The Maroger Mediums vs. Meglip

By John Bannon

Maroger Medium

The long lost formulas for the oil painting mediums of the great masters of the Renaissance and Baroque periods were reconstructed and published by Jacques Maroger in 1948 after a lifetime of research. Maroger, who was Technical Director of the Louvre Laboratories, and President of the Society of Restorers of France, was made Knight of the Legion of Honor. Many artists all over the world have been painting with Maroger’s mediums with great success and permanence for more than fifty years. Unfortunately, some artists have deprived themselves of these marvelous mediums because of spurious products called “Maroger” and because of Ralph Mayer¹s negative words in his book on painting materials. On this subject, Mayer did not do his homework. He did a disservice to artists. His unsubstantiated equation of Maroger’s mediums to megilp was simply wrong. Of the several Maroger Mediums, a few contain linseed oil and mastic, as do megilps. There the similarity ends.
In his book The Secret Formulas and Techniques of the Old Masters, (page 100) Maroger also condemns megilps. These 19th century “painters’ butters” differ very essentially from Maroger’s mediums because the oil and lead are not boiled. The formulas derived by Maroger from ancient manuscripts and lab trials, call for cooking the oil with litharge (lead monoxide) until the oil becomes polymerized and pre-darkened This “black oil” is the essential ingredient in Maroger’s Flemish and Dutch mediums, but missing from megilps.
Charles H. Olin, a distinguished conservator with many years experience with the Smithsonian Institution and Museum of American Art, has examined sixteen recipes for megilp and found that Mayer’s comparison of megilp to Maroger¹s mediums to be “inaccurate”. Megilps, he says, “are made cold without being boiled with litharge”, and furthermore they “incorporate metallic oxidizers or Japan dryers notorious for their deleterious effects.” The latter are also not used in Maroger’s medium formulas.
There are available products, commercial and otherwise, that, unfortunately, claim to be “Maroger” mediums, but are really megilps, or worse. Artists are frequently not good technicians and can concoct all kinds of goop and call it “Maroger medium”. E.g. certain ones contain no black oil because some painters demand a colorless medium. However, it is easy to adjust to the transparent amber color of the Maroger mediums, and they have many important benefits, including permanence.. Again, Olin states, “by polymerizing and cross linking linseed oil during boiling without the advent of oxygen, the black oil forestalls future darkening of paintings.” Olin explains further, as linseed oil is boiled with litharge, as in the case of Maroger Mediums, the subsequent oxidation process may be minimized because the chemical bonds which would normally be available for oxygen, are not available. This prevents mediums from discoloring and other forms of degradation.” In addition to non-darkening permanence, correctly made Maroger Mediums impart ease of handling, quick drying, glazing ability, color brilliance, and other desirable qualities apparent in the great old masters.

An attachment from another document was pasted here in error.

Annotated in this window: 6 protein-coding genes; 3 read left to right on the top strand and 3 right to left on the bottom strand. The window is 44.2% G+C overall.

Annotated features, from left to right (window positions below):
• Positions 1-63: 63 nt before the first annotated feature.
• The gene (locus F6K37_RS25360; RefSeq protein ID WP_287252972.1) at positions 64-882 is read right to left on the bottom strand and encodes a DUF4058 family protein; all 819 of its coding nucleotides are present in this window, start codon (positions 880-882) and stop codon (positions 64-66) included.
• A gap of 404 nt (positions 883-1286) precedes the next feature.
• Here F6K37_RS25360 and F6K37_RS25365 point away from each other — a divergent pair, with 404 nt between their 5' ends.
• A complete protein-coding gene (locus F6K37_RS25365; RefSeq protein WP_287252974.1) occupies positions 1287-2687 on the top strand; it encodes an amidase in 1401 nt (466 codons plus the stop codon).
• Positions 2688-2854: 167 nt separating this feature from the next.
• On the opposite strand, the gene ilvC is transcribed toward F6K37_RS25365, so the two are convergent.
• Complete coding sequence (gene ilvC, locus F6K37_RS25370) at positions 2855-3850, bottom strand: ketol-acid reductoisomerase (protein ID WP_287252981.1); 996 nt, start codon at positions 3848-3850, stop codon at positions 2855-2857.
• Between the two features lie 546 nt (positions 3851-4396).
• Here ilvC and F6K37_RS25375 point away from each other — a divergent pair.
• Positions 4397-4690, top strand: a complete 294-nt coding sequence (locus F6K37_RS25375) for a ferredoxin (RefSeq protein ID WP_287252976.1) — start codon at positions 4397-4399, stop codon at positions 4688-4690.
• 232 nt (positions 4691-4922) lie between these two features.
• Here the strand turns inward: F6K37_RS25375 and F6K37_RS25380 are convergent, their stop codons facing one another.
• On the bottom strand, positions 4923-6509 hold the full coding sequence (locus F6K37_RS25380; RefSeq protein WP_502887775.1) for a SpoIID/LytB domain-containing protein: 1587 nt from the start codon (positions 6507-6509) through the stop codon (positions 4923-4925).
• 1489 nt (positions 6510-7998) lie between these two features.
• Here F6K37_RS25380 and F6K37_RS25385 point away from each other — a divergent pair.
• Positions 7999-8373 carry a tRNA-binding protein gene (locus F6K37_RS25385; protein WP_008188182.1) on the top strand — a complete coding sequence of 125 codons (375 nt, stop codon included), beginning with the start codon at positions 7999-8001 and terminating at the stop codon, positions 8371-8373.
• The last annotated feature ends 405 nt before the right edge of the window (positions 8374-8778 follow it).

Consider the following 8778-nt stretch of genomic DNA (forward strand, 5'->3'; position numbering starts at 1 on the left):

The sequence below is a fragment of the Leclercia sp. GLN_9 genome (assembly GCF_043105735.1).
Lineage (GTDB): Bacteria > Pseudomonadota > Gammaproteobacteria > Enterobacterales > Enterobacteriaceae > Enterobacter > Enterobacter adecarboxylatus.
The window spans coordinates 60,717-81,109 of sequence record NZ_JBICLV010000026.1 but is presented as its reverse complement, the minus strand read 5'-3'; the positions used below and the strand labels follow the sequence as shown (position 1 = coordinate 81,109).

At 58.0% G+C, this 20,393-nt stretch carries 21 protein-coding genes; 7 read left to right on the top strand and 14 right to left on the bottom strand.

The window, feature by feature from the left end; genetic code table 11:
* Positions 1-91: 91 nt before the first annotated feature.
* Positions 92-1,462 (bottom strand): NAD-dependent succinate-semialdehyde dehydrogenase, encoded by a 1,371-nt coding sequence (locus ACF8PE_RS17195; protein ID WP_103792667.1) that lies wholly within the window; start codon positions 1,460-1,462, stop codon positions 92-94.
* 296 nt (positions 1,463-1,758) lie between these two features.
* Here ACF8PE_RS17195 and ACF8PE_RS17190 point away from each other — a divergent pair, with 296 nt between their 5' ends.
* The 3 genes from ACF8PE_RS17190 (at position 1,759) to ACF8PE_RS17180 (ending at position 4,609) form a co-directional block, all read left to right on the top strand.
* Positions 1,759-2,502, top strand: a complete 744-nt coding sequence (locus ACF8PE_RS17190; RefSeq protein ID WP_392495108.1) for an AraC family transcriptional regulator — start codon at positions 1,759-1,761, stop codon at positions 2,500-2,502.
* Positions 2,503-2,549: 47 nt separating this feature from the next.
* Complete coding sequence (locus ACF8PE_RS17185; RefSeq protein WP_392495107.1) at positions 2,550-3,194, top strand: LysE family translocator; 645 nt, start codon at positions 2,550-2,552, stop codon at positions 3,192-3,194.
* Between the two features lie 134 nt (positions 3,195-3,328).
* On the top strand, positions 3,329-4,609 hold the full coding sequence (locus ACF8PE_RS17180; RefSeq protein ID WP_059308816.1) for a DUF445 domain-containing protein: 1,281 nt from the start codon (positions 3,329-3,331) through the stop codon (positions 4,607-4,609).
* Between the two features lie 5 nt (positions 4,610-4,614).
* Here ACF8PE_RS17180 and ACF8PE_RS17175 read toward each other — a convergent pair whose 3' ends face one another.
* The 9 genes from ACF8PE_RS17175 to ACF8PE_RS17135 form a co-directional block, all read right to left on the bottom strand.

While I was at the University of Pennsylvania graduate school, studio Professors James Domville and Wally Peters subjected Maroger Mediums to DuPont laboratory aging tests and found them virtually indestructible. When Maroger Mediums are made and used properly, any deterioration of the paint film is usually caused by the artist’s mistakes, e.g. painting “lean over fat”, diluting with too much additive (especially turpentine), varnishing to soon, etc., etc. Cracking, yellowing, and other ailments of paintings have many causes, but internal paint film decay with serious damages, is more evident in 19th & 20th century paintings than those painted in the Renaissance and Baroque periods. Sargent and Picasso’s paintings were cracked while they were still alive. The damaging results of using a harmful medium or vehicle, experts agree, will usually be apparent in less than ten years.
For more than fifty years now the Maroger Mediums have had the pragmatic test of being used by thousands of students, amateurs, and professional artists. Included are many well known artist, such as:Reginald Marsh, Augustus John, Fairfield Porter, John Koch, and many others. Also, of course, there are the original Maroger associates, Ann Schuler, Joseph Sheppard, Tom Rowe, Frank Redelius, Earl Hofmann, Melvin Miller, myself, and others For more than fifty years I have made the Maroger mediums for my self and my students, and, from 1984 to 1997, I sold Maroger Mediums on the open market to many hundreds of artists. Of those artists I have known to use it, the vast majority have been thrilled with the results and have been hooked on the Maroger mediums for life. Some of my own paintings in these mediums are over fifty years old and show no signs of deteriorating. I have a work painted by Maroger himself in 1951. It is in NEW condition.
Reginald Marsh said that Maroger’s mediums enable painters to recapture the richness of color, the brilliance of tone, the delightful ease of manipulation, the quick drying power, and the permanence of the art of the Renaissance.” Fifty five years after Maroger’s publication of The Secret Formulas, the words of Roger Fry still ring true. The famous writer, painter, and art critic wrote of Maroger, “At least your name will remain by the side of Van Eyck as one of the great benefactors of all time.”
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